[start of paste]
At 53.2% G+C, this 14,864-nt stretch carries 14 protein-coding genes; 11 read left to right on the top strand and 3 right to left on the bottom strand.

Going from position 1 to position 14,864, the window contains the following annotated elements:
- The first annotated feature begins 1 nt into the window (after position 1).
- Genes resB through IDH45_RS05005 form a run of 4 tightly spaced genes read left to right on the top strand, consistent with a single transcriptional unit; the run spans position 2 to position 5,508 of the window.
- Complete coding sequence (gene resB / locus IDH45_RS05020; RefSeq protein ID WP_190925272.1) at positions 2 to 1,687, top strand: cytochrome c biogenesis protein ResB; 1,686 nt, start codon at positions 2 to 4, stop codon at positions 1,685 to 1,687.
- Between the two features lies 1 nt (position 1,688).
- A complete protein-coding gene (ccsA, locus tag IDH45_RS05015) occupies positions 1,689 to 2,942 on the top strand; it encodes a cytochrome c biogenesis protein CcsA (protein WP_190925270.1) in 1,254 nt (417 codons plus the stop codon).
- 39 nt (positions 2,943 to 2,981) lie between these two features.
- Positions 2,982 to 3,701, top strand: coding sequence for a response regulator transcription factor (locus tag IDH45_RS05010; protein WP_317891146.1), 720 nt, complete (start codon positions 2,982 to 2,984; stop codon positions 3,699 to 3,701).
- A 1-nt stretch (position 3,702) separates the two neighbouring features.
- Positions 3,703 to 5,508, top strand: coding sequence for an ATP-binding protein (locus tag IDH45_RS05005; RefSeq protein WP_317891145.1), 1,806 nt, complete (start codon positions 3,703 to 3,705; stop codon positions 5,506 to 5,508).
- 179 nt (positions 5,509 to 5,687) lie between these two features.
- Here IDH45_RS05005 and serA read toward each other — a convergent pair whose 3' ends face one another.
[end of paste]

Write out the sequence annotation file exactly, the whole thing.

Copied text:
At 53.2% G+C, this 14,864-nt stretch carries 14 protein-coding genes; 11 read left to right on the top strand and 3 right to left on the bottom strand.

Going from position 1 to position 14,864, the window contains the following annotated elements:
- The first annotated feature begins 1 nt into the window (after position 1).
- Genes resB through IDH45_RS05005 form a run of 4 tightly spaced genes read left to right on the top strand, consistent with a single transcriptional unit; the run spans position 2 to position 5,508 of the window.
- Complete coding sequence (gene resB / locus IDH45_RS05020; RefSeq protein ID WP_190925272.1) at positions 2 to 1,687, top strand: cytochrome c biogenesis protein ResB; 1,686 nt, start codon at positions 2 to 4, stop codon at positions 1,685 to 1,687.
- Between the two features lies 1 nt (position 1,688).
- A complete protein-coding gene (ccsA, locus tag IDH45_RS05015) occupies positions 1,689 to 2,942 on the top strand; it encodes a cytochrome c biogenesis protein CcsA (protein WP_190925270.1) in 1,254 nt (417 codons plus the stop codon).
- 39 nt (positions 2,943 to 2,981) lie between these two features.
- Positions 2,982 to 3,701, top strand: coding sequence for a response regulator transcription factor (locus tag IDH45_RS05010; protein WP_317891146.1), 720 nt, complete (start codon positions 2,982 to 2,984; stop codon positions 3,699 to 3,701).
- A 1-nt stretch (position 3,702) separates the two neighbouring features.
- Positions 3,703 to 5,508, top strand: coding sequence for an ATP-binding protein (locus tag IDH45_RS05005; RefSeq protein WP_317891145.1), 1,806 nt, complete (start codon positions 3,703 to 3,705; stop codon positions 5,506 to 5,508).
- 179 nt (positions 5,509 to 5,687) lie between these two features.
- Here IDH45_RS05005 and serA read toward each other — a convergent pair whose 3' ends face one another.